Hurricanes can be scary — for grown-ups and kids alike. Kids learn how to respond to situations based on the behaviors and attitudes of those around them.
Here are some tips to help them — and you — be ready during hurricane season.
Talk About Hurricanes
Kids might be confused about what a hurricane is, so use simple age-appropriate descriptions of what to expect if one is coming your way. For a younger child, you might say, "A hurricane is a tropical storm with very strong winds and lots of rain, lightning, and thunder."
It's also important to tell kids that grown-ups will do their best to keep them safe.
Try to Remain Calm Yourself
Kids can easily sense the emotions of those around them. When a parent seems overly upset or worried, this can make a child's own fears or worries worse.
Let Kids Help With Pre-storm Preparations
Keeping them busy can help keep kids' minds off of their worries. Helping prepare in age-appropriate ways also can increase a child's sense of control over the situation.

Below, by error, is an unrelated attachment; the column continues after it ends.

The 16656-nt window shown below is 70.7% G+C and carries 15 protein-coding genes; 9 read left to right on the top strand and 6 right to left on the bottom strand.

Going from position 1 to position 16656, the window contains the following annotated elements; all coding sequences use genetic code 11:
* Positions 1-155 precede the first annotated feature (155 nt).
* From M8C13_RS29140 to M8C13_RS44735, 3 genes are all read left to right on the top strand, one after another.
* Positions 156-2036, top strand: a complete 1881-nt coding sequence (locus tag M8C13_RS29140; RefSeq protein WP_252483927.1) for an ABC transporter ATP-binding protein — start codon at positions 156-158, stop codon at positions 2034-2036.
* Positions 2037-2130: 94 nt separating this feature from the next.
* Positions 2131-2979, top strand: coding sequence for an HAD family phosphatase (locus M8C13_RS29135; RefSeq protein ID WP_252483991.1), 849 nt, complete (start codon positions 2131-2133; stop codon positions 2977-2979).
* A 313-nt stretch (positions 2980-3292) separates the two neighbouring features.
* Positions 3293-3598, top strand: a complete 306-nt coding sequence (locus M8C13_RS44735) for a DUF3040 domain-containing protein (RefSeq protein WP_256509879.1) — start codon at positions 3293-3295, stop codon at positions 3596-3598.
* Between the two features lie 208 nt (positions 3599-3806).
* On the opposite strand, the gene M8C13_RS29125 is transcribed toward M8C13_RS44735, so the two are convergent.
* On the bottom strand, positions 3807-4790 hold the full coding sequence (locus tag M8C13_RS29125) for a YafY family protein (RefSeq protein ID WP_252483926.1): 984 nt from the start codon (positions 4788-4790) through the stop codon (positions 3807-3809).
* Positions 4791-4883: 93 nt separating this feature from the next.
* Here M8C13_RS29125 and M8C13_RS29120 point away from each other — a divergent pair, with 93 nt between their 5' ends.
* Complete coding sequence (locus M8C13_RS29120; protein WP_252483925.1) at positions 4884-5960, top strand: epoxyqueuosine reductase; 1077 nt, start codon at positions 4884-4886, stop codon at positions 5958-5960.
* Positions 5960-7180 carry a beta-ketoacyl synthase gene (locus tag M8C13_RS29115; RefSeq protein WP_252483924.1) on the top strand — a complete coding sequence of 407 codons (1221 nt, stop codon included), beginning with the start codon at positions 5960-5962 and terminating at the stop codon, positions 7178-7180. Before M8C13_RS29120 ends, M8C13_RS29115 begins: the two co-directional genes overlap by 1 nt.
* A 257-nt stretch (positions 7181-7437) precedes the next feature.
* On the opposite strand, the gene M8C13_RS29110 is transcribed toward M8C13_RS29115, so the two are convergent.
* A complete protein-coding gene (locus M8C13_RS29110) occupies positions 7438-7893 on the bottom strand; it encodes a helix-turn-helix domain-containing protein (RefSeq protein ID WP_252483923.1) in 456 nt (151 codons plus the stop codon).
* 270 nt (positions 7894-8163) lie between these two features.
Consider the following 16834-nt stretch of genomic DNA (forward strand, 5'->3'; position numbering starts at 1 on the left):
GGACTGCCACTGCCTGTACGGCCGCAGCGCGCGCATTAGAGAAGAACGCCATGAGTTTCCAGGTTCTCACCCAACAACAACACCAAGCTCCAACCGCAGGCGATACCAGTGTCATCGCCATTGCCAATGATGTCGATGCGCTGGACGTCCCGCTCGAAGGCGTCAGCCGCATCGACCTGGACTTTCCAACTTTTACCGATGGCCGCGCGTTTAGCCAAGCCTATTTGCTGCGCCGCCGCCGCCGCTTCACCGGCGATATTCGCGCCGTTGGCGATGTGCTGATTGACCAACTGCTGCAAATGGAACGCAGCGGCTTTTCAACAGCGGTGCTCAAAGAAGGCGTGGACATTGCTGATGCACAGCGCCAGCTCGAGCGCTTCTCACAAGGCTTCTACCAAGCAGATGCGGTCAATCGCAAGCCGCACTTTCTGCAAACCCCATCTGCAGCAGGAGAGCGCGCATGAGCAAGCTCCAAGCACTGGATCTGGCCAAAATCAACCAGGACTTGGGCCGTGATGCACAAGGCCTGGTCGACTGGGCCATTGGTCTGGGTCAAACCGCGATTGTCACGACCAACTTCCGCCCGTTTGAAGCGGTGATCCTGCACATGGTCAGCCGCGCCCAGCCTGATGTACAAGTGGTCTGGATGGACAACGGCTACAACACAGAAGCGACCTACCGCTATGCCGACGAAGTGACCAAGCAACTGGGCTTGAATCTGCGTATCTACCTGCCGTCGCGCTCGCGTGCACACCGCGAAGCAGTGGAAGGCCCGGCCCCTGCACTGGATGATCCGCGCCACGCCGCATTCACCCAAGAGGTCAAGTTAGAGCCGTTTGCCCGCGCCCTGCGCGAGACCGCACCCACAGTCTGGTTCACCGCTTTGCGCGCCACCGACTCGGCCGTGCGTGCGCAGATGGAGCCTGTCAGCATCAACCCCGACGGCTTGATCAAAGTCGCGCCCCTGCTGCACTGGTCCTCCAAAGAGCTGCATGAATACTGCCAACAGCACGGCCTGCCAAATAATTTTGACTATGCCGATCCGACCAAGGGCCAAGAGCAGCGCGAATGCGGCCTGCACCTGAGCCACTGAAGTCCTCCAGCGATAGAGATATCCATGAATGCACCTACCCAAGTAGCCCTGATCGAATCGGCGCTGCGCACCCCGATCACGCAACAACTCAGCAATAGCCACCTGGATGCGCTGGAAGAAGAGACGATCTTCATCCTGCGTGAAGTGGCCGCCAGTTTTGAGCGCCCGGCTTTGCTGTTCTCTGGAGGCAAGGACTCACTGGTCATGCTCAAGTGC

To involve your kids:
- Prepare a family disaster emergency kit. Kids can help collect canned goods and get flashlights ready.
- Have your kids help bring outdoor items inside.
- Discuss your family's disaster plan together. Will you need to evacuate — and what would that look like? Which grown-ups will do what? This will help kids know what to expect.
During the Storm
- Let kids pick a few comfort items, nonelectronic games, and toys in case of power outages.
- Try to keep as normal a routine as possible. This can help children feel calm and safe.
- Encourage kids to talk about their feelings or thoughts about what's happening. Some kids might prefer not to talk right away — and that's OK too. Spend time together and let them know that you're there when they're ready.
After the Storm
- Monitor media exposure. There can be "too much coverage" leading up to and especially after a hurricane hits. These images might be too much for young eyes and sensitive hearts.
- Let children help with clean-up.
- Pay attention to signs of stress, including nightmares, regressive behavior/acting younger than their age, and extra clinginess. These are common in children who've gone through a traumatic event. If you see any of these signs, talk to your doctor and know that trained counselors can help.
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